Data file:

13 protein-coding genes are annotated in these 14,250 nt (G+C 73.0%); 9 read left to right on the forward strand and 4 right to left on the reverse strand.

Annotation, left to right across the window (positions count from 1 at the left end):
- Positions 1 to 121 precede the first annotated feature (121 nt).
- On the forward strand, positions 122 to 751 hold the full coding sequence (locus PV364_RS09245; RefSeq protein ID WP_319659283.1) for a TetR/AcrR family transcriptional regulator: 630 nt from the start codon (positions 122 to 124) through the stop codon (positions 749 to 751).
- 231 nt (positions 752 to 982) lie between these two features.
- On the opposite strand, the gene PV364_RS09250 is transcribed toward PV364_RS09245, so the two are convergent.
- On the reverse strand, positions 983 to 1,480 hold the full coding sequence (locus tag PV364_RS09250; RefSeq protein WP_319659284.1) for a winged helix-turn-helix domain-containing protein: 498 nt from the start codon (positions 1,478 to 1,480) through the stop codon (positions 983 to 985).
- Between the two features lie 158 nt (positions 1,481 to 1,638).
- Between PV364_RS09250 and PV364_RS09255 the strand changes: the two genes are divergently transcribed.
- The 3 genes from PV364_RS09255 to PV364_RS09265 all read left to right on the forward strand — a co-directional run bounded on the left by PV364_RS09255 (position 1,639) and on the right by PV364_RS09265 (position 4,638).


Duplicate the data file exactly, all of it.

13 protein-coding genes are annotated in these 14,250 nt (G+C 73.0%); 9 read left to right on the forward strand and 4 right to left on the reverse strand.

Annotation, left to right across the window (positions count from 1 at the left end):
- Positions 1 to 121 precede the first annotated feature (121 nt).
- On the forward strand, positions 122 to 751 hold the full coding sequence (locus PV364_RS09245; RefSeq protein ID WP_319659283.1) for a TetR/AcrR family transcriptional regulator: 630 nt from the start codon (positions 122 to 124) through the stop codon (positions 749 to 751).
- 231 nt (positions 752 to 982) lie between these two features.
- On the opposite strand, the gene PV364_RS09250 is transcribed toward PV364_RS09245, so the two are convergent.
- On the reverse strand, positions 983 to 1,480 hold the full coding sequence (locus tag PV364_RS09250; RefSeq protein WP_319659284.1) for a winged helix-turn-helix domain-containing protein: 498 nt from the start codon (positions 1,478 to 1,480) through the stop codon (positions 983 to 985).
- Between the two features lie 158 nt (positions 1,481 to 1,638).
- Between PV364_RS09250 and PV364_RS09255 the strand changes: the two genes are divergently transcribed.
- The 3 genes from PV364_RS09255 to PV364_RS09265 all read left to right on the forward strand — a co-directional run bounded on the left by PV364_RS09255 (position 1,639) and on the right by PV364_RS09265 (position 4,638).